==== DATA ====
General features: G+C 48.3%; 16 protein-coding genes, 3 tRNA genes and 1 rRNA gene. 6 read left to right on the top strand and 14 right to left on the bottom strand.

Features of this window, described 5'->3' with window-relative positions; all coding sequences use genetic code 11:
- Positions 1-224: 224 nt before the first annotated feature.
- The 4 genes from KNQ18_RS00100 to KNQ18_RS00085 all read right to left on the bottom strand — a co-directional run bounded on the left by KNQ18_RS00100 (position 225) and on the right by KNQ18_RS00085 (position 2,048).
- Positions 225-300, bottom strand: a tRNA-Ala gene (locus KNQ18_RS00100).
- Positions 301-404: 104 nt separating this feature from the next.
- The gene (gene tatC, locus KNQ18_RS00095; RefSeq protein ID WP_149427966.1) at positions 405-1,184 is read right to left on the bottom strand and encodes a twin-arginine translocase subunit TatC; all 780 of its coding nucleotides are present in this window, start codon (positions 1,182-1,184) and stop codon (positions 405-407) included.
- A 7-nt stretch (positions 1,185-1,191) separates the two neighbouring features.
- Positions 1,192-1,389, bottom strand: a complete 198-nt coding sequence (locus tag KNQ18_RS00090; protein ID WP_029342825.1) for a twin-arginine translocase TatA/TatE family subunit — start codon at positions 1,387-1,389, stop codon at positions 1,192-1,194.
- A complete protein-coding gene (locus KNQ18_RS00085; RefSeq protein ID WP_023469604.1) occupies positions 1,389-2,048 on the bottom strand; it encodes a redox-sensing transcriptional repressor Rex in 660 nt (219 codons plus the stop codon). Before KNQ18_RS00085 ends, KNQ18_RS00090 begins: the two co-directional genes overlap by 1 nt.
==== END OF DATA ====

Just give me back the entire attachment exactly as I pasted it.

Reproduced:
General features: G+C 48.3%; 16 protein-coding genes, 3 tRNA genes and 1 rRNA gene. 6 read left to right on the top strand and 14 right to left on the bottom strand.

Features of this window, described 5'->3' with window-relative positions; all coding sequences use genetic code 11:
- Positions 1-224: 224 nt before the first annotated feature.
- The 4 genes from KNQ18_RS00100 to KNQ18_RS00085 all read right to left on the bottom strand — a co-directional run bounded on the left by KNQ18_RS00100 (position 225) and on the right by KNQ18_RS00085 (position 2,048).
- Positions 225-300, bottom strand: a tRNA-Ala gene (locus KNQ18_RS00100).
- Positions 301-404: 104 nt separating this feature from the next.
- The gene (gene tatC, locus KNQ18_RS00095; RefSeq protein ID WP_149427966.1) at positions 405-1,184 is read right to left on the bottom strand and encodes a twin-arginine translocase subunit TatC; all 780 of its coding nucleotides are present in this window, start codon (positions 1,182-1,184) and stop codon (positions 405-407) included.
- A 7-nt stretch (positions 1,185-1,191) separates the two neighbouring features.
- Positions 1,192-1,389, bottom strand: a complete 198-nt coding sequence (locus tag KNQ18_RS00090; protein ID WP_029342825.1) for a twin-arginine translocase TatA/TatE family subunit — start codon at positions 1,387-1,389, stop codon at positions 1,192-1,194.
- A complete protein-coding gene (locus KNQ18_RS00085; RefSeq protein ID WP_023469604.1) occupies positions 1,389-2,048 on the bottom strand; it encodes a redox-sensing transcriptional repressor Rex in 660 nt (219 codons plus the stop codon). Before KNQ18_RS00085 ends, KNQ18_RS00090 begins: the two co-directional genes overlap by 1 nt.